Tuesday, February 25, 2014

"Kosher" Jewelry: The Biblical guidelines for adornment

There are generally two polarised views in Christianity regarding jewelry wearing. In one camp, persons argue that jewelry should not be worn any at all. Another camp says that it is what is in the inside that counts and that God does not care about the outside. But what does the Bible say about the matter. This year, God's direction to me is to go neither to the left, nor the right (don't get involved in extremes). As such, I decide to go with an open mind into the subject and study what the Bible actually says about this topic of jewelry wearing, rather than relying on the partisan arguments.

I must begin by indicating that based on my non-biblical or extra-biblical research on jewelry has mentioned that jewelry wearing seems to have originated from the practice of wearing amulets, or magic charms. For example in the book of Enoch, it is said that fallen angels taught women to adorn themselves with jewelry and even made the first jewelry (Enoch 8:1). Further sources such as the Jewish Encyclopedia suggest that 'all ornaments worn on the person seem to have been originally amulets' (Amulet, 2011). Another source, Cox (2011) cites a source without sufficient bibliographic detail that suggests that "it is possible that bracelets, anklets and rings may have at one time been amulets and to have participated in the general tendency for amulets to degenerate into ornaments (Regalia, ERE, Vol. 10, p. 637)". Jewish sources also indicate that the only jewelry that is Torah-approved is jewelry that carries the Word of God on hand or on the forehead as a reminder of our obligations to God and his covenant and promises. Catholic sources also indicate that the early church also adopted this idea. According to Hassett (1907) "following the example of Moses, who sought to turn the minds of the Jews from the superstitious emblems to which they were accustomed in Egypt, by substituting for them symbols of an elevating character, the Church, while forbidding amulets, permitted the use of emblems which would remind the bearers of some doctrine of Christianity".

These sources aside, we examine the Bible itself.

What the Bible says?
The Bible first of all does seem to permit the wearing of certain jewelry. It also states wear acceptable Biblical jewelry can be worn. According to the book of Proverbs, Biblical approved jewellery is worn around the head and neck (Proverbs 1:8-9; 3:1-3). Further, Deut. 6:4-9 suggests that hand or emblem on the forehead can be worn (specifically verse 8). In all of these scriptures, Biblically approved jewelry consists of written teachings or commandments that reminds us to be loyal and faithful to God. In general Biblically approved jewelry are things worn on our bodies to remind us and others of God's instructions. Any other jewellery wearing seems to be a form of idolatry. In Genesis 35:1-4, we see a unique story where jewelry was associated with idols and that part of the preparation to meet God required changing outward apparel including jewelry. Further, God discusses in the 10 commandments that we should not creates any grave images in the form of any thing (Exodus 20:4).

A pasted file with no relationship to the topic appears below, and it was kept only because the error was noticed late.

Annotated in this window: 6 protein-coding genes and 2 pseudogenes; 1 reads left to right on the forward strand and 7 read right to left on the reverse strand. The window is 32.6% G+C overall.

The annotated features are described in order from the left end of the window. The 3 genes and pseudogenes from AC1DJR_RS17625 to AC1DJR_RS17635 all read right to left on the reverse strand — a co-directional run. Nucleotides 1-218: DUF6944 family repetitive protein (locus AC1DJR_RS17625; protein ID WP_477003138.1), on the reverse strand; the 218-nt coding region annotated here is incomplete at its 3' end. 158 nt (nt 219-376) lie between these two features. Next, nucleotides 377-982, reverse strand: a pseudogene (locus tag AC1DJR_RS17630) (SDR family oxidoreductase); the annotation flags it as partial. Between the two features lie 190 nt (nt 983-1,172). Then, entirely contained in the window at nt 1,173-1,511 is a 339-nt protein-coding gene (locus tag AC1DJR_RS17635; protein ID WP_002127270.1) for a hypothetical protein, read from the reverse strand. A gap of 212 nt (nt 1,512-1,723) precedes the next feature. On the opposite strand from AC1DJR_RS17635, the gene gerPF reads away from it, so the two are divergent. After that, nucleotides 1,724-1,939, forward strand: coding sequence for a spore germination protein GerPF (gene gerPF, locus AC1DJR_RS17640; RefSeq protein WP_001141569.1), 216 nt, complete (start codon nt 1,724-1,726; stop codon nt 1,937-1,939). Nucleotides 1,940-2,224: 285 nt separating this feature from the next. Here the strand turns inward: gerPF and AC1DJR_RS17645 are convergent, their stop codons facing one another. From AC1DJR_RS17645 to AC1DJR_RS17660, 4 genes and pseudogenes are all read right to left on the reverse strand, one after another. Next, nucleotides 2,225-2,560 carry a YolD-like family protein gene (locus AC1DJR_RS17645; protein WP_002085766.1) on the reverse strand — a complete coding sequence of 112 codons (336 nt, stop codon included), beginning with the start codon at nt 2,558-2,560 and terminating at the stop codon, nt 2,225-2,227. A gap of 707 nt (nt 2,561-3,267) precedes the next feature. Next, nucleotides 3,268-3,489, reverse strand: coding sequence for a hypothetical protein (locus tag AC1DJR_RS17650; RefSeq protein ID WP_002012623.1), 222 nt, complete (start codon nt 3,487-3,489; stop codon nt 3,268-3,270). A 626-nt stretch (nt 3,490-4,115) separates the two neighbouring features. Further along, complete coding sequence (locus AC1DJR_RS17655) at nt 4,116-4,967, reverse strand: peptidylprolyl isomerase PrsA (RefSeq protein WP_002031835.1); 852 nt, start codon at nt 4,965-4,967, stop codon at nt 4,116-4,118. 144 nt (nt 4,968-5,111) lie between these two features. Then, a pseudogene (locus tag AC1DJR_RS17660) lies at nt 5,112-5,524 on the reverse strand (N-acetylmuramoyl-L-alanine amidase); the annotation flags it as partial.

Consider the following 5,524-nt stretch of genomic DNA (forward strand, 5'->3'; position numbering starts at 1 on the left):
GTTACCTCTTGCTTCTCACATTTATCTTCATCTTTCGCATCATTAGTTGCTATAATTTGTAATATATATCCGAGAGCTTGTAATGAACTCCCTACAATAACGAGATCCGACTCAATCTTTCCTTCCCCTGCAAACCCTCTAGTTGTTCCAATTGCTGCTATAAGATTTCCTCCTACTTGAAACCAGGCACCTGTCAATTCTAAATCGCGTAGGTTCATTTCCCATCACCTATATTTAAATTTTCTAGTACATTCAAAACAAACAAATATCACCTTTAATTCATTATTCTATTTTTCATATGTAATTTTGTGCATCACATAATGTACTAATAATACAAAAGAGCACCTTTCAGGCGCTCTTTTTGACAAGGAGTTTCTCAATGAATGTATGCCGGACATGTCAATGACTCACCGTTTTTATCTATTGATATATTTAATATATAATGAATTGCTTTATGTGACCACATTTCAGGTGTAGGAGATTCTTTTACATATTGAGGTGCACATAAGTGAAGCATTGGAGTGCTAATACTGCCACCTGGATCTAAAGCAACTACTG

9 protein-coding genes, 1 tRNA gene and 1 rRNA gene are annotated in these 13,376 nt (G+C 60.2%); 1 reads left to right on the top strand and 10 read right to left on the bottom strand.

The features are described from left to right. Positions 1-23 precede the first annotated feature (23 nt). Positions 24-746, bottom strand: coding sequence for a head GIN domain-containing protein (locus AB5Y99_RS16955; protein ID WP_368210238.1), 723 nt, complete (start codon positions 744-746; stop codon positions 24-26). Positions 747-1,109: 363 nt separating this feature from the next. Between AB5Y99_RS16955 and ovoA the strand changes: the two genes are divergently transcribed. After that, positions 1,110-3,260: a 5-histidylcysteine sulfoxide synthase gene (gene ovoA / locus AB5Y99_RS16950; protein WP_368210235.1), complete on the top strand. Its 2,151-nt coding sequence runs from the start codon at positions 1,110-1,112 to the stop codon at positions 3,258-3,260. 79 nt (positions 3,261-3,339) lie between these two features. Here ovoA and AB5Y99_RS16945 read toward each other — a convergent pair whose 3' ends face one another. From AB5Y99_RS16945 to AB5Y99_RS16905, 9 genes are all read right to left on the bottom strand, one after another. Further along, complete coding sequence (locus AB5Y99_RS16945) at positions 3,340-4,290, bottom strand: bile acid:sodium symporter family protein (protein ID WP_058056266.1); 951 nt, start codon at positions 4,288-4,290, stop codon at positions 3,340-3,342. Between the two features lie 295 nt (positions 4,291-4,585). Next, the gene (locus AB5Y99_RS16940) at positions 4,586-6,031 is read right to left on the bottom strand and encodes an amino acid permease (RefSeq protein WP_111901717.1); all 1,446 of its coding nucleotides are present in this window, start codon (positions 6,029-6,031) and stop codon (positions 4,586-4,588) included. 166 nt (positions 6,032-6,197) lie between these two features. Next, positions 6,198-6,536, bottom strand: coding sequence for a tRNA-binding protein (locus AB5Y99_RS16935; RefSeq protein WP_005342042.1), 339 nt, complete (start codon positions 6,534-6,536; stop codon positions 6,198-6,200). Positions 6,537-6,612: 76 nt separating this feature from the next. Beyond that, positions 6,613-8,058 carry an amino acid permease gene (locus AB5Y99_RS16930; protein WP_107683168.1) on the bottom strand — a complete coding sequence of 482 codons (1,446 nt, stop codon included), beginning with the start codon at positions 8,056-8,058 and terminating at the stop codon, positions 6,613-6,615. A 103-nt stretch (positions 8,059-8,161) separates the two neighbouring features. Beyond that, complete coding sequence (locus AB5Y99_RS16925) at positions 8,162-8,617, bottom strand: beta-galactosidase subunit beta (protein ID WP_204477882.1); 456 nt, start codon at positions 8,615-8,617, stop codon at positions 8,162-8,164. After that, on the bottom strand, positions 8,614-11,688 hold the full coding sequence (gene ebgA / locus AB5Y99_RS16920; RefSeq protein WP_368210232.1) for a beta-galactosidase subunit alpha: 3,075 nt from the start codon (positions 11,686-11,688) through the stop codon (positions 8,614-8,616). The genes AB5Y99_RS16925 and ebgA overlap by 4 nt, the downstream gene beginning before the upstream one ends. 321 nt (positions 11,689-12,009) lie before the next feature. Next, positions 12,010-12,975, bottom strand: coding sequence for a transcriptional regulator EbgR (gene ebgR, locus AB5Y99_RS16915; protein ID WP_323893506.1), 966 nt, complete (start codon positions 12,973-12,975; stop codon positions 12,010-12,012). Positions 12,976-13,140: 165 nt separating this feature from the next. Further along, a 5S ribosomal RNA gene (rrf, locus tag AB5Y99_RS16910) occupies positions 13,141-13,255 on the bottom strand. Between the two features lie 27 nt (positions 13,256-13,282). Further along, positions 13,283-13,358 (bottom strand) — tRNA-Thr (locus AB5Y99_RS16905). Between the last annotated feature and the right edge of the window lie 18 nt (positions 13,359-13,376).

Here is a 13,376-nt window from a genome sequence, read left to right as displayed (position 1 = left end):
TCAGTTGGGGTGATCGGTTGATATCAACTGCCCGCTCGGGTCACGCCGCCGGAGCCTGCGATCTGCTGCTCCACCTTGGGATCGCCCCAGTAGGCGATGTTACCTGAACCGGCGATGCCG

Even in the approved jewelry wearing, there seems to be no allowance for earrings. Piercing of the flesh forbidden, except if one wishes to become a man's slave for life (Leviticus 19:28; Deut. 14:1-2; Exodus 21:6). In general the principle is that we are to wear on our clothing  things that honor God, including embroidery (Numbers 15:37-41). In principle, everything worn by a person is point to God and not self. Our bodies are not our own, and we are to use them to bring honour to God (1 Cor. 6:19-20). This is especially important as Christ, the head of the body has already been pierced and tattooed for our sins, we now as his body just need not to have any such marks upon us of our own doing, but bear in our bodies his image and likeness (1 Cor. 15:49).


Based on scripture, our adornment ought to be done in a way that solely glorifies God. We ought not to dress to be fashionable, but rather, we must dress to remind ourselves and others to be faithful to God. While we are God's earrings and jewels accentuating God and make him attractive to other people and nations, this does not mean we must dress as how the secular world defines "attractive". Based on the scriptural evidence, I tend to take the perspective that if we wear any jewelry or adornment, it should be text of scripture or Bible verses or words that reminds us of God. Further, if we wear any thing (whether bits of wood, bone, stone, or other natural objects), as the people of faith (or scripture) we should wear engravened or written scripture on these objects that refer us and others to God. However, to summarise, the guiding principle when putting on any clothing or object is: will this cause me and others to be faithful to God and his teachings.


Amulet. In (2011). JewishEncyclopedia.com. Kopelman Foundation. Retrieved from http://www.jewishencyclopedia.com/articles/1445-amulet

Cox, W. (2011). The origin of the wearing of earrings and jewellery in ancient timesChristian Churches of God. Paper No. 197. (Edition 2.0 19970405-20010215-20110511). Retrieved from http://www.ccg.org/english/s/p197.html

Hassett, M. (1907). Amulet. In The Catholic Encyclopedia. New York: Robert Appleton Company. Retrieved from http://www.newadvent.org/cathen/01443a.htm

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